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A silent killer is contributing to the well-documented decrease of independent physicians in the U.S. Poorly executed implementations of IT in healthcare have pushed some physicians to their limits and left them seriously considering giving up on their EHR systems or joining larger health systems to reduce their IT burdheaens.
While preparing to meet meaningful use requirements, two primary care physicians in North Carolina suffered IT emergencies that shook their confidence and caused both to reconsider their EHR commitments and their independent status. Due to poor execution of IT in healthcare and lack of appropriate disaster recovery planning, both physicians experienced EHR server crashes that resulted in loss of health information and caused significant disruptions to patient care. The physicians said these IT failures stemmed from two different vendors with poor backups and flawed disaster recovery plans.
In both cases the physicians questioned whether they will be able to trust an IT provider again. They also expressed frustration at having to invest in IT infrastructure solely to support their EHR system. Both suggested that going back to paper records may be the best way for them to keep their costs down and see more patients without constantly worrying about IT threats and system failures.
These conversations aren't happening only in rural North Carolina. Many independent physicians recognize that technology costs can be a burden on their business and latching on to a hospital system can significantly reduce or eliminate their IT headaches. Large hospitals and hospital systems are more prepared for dealing with system outages and other technical glitches due to their larger budgets and dedicated IT departments.
Unfortunately, IT disasters are increasingly common. Physicians must be prepared for system failures, cyberattacks and cloud outages. But independent physicians can take certain steps to reduce the risks associated with IT disasters.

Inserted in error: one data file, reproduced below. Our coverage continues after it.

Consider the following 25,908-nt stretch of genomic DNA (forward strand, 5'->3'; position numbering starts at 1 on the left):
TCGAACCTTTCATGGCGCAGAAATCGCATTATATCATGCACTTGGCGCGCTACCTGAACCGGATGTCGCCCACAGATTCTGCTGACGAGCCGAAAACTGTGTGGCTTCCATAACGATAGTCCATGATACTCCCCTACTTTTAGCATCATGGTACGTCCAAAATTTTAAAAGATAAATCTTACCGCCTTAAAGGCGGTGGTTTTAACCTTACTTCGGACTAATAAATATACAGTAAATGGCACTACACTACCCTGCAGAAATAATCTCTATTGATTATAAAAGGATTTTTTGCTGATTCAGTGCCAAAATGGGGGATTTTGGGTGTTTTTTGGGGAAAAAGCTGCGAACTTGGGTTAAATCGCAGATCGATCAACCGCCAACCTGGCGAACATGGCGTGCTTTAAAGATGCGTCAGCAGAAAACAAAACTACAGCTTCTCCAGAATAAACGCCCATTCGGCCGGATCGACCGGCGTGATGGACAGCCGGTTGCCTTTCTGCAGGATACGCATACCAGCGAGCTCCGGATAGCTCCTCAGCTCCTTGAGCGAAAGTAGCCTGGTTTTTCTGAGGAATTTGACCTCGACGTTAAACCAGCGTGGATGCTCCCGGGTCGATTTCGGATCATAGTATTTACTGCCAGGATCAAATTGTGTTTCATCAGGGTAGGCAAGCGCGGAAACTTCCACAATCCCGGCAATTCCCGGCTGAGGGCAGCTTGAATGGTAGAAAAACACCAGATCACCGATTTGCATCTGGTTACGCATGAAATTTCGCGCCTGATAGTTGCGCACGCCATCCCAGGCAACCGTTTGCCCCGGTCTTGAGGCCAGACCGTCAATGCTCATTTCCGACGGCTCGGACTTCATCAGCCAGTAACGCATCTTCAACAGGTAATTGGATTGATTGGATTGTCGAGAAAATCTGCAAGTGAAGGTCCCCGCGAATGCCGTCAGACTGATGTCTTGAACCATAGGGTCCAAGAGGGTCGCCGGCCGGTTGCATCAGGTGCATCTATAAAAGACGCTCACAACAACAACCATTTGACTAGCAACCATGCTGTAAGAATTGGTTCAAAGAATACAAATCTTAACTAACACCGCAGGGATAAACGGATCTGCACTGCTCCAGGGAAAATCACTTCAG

Establish a technology baseline and identify gaps. Although it sounds complex and expensive, many reputable technology vendors offer assessment services to a prospective buyer to determine whether they should change technology vendors. Free evaluations may be available only to small practices; larger ones will likely have to pay a fee to have their entire system checked.
Perform a HIPAA risk assessment. A risk assessment is only one of the things healthcare practices are required by HIPAA to perform. A HIPAA risk assessment is a way for a healthcare practice to gauge if it is meeting necessary safeguards to protect patient health information. Most of the requirements are derived from standards established by the National Institute of Technology and Standards.
Identify a local knowledgeable healthcare IT provider. Local medical groups are a great reference for information about technology vendors. By asking local physicians or office administrators, a group or individual can find reputable experts to consult about healthcare technology.
Consider cloud options. Many of today's EHR vendors offer cloud options. Some host the EHR system directly on their servers or employ a hosting provider. A cloud EHR can offer improved protection of patients' records, on-the-go access to EHR data and reduced dependency on local infrastructure.
Hold IT vendors accountable. When vendors or service providers agree to a deal with a medical organization, abusiness associate agreement puts far more responsibility on the technology vendor than they might realize. All parties should understand what services are being offered. Both sides should go over, in detail, the language in the contract to clarify what's covered by the vendor and what's not.
Discuss disaster recovery. It's important to involve EHR vendors in disaster recovery and business continuity planning conversations. Because they know their products well, they should be able to provide a list of best practices to restore them to working order after a system error occurs.
Technology continues to enable better healthcare. Physicians and clinical staff must continue to focus on patient care, and IT systems must be implemented correctly to avoid downtime, penalties and loss of revenue. Both small and large physician practices are required to ensure that their IT infrastructures are operating well enough to support their internal systems. Whether a health organization has internal IT resources or is using a third-party vendor, having a system of checks and balances will help ensure all systems are operating efficiently.
About the author:
Reda Chouffani is vice president of development at Biz Technology Solutions Inc., which provides software design, development and deployment services for the healthcare industry. Let us know what you think about the story; email firstname.lastname@example.org or contact @SearchHealthIT on Twitter.
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